To be part of any subculture, together with the need of a collective identity there must be a readable dress-code. As it was for the most iconic cultures, such as punk rockers, skinheads, hip hoppers, ravers, beatniks etcetera, clothing plays a fundamental role in the recognition of such tribes.

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Dictionnaire de la SAPE, Elvis G. Makouezi (2013)

The one I’m presenting here is an interesting case in subcultures history, because it shows clearly the playground where the worship of High Fashion crashes into the midst of extreme poverty.

We are talking about the Sapeurs, a subculture from Brazzaville and Kinshasa, respectively capitals of the Republic of Congo and Democratic Republic of Congo. The group name refers to “SAPE”, which stands for “Société des Ambianceurs et des Personnes Elégantes” (Society of Ambiance-makers and Elegant People) and consists of Congolese men who love dressing up and  gather together to show off their suits on the behalf of (mostly) european Haute Couture, despite of unsustainable living conditions.

Although the phenomenon gained momentum after the end of the WWII, the Society seems to have been active since even before the Roaring Twenties (the north area of Congo River came under French sovereignty in 1880)  when the Congolese soldiers started imitating the French and Belgian colonialists’ style.

Here it comes the first question. Why the oppressed would have loved to dress up as their oppressors? As typical behaviour of western culture after the Industrial Revolutions, clothing would have been functional as a material display of accumulated wealth, namely we can assume that one of the reasons why Congolese men started wearing up western couture goods leads to an explicit association with power, luxury and innovation that they perceived when “visiting” Europe (trickle down theories).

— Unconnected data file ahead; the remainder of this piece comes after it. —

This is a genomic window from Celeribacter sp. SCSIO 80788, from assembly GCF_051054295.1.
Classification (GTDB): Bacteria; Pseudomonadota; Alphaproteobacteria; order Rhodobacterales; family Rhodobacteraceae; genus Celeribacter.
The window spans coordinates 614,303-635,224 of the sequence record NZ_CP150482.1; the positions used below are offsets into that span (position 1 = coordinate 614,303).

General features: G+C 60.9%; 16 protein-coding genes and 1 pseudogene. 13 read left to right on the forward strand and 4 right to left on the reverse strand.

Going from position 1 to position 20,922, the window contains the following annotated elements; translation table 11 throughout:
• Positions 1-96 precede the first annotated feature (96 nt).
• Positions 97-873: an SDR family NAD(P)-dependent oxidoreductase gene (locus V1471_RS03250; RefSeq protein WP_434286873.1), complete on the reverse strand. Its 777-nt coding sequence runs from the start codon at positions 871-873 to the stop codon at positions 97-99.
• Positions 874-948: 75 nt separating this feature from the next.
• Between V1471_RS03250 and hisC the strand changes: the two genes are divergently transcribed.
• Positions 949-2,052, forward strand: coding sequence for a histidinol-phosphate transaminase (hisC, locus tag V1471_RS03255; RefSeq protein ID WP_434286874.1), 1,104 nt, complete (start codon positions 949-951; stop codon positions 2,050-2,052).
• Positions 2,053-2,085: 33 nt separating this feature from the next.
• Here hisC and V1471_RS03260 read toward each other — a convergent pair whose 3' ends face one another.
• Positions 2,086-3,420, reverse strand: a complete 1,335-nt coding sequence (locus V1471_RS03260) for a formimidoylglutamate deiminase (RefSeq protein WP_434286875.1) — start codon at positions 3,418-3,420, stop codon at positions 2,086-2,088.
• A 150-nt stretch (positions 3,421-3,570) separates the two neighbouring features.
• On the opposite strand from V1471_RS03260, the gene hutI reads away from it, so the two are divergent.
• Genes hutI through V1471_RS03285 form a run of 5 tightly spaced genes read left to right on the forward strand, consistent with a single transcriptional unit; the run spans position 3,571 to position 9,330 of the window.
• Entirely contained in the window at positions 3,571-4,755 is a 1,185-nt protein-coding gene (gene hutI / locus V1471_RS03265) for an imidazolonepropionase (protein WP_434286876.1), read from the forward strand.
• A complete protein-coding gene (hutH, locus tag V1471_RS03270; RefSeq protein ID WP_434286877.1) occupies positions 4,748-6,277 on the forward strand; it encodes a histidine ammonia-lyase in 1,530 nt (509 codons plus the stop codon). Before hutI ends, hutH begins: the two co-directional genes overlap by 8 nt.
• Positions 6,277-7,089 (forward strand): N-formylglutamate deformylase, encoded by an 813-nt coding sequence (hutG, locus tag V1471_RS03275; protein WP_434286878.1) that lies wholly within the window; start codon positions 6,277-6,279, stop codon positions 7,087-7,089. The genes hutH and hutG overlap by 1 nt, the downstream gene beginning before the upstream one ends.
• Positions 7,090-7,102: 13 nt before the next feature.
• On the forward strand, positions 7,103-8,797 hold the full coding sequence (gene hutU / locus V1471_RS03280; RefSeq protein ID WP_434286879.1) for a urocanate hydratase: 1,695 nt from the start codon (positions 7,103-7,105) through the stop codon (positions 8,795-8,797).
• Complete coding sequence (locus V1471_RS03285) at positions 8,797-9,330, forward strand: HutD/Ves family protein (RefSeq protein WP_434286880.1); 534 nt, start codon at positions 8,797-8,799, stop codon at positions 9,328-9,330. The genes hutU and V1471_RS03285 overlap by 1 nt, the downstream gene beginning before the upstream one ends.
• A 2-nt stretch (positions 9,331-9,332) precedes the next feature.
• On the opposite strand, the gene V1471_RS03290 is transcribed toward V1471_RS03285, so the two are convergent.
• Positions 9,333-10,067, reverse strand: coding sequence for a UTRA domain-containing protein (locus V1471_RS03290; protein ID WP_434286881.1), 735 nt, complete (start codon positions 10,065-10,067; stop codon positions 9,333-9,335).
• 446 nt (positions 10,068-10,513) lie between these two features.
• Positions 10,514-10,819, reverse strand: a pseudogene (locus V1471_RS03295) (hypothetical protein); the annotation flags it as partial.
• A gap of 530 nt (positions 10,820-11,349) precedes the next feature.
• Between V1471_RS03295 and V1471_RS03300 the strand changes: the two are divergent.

Nowadays Congo is still far away from being a developed country. Particularly, the Democratic Republic of Congo is extremely rich in natural resources but has had political instability, a lack of infrastructure, issues with corruption and centuries of both commercial and colonial extraction and exploitation with little holistic development (Wikipedia).

Nevertheless Sapeurs not only continue nourishing their interest towards western fashion, but also they seems to achieve a kind of shamanic aura among the cities’ inhabitants, who can’t really understand nor estimate the mind-boggling amount of money necessary to satisfy this as paradoxical as much shocking cult. Instead, when looking at them walking on the street, they would shout out “The God of Clothes, The God of SAPE!” (2015 RT documentary min 1:18)


Effectively, they dress in Kenzo, Giorgio Armani, Paul Smith tailored suits, have strong passion for silk ties and invest thousand dollars in suede shoes. For istance, a pair of Weston’s lace-ups, which are mandatory, can cost up 1500$ and they are considered useful for sapeurs “dignity and self-esteem”. Obviously, imitations are not allowed.


There are additional rules concerning their style, such as a precise combination of colors (maximum three) or the socks’ height. As proper dandies, they need to study their own outfit as much as the others’ one, which means they must be able to recognize brands, fabrics and little details without showing off the labels. The result is unbelievable: they are masters of elegance.

Another curious point is that differently from other subcultures, the Sapeurs’ one doesn’t have relation with music, rebellion or criminality. Instead, it relates with the cult of Fashion in its aesthetical assumption.


As we said before, Sapeurs admit to invest over thousand dollars on the purchase of their outfits, so as that it usually happens they get credit from banks, save money over years or ask for support from families. This is likely inexplicable.

In a place where there is not running water and both children and adults suffer from living under slavery conditions so far, it’s impressive the evidence of such an enormous gap between reality and the dystopic desire (illusion) of belonging to a richest way of life, which has effectively no links with them.

In facts, the western Fashion system wouldn’t have turned its spotlights on this phenomenon, which instead has been cleverly hunted the Photographer Daniele Tamagni, who in 2009 collected a series of amazing pictures where we see the dandy lions dominating over the ruined city.

Later on in 2014, Guinness’ spot paid a great homage to this destabilizing yet incredible culture, celebrating the power of being

“Masters of their faith, Captains of their soul”.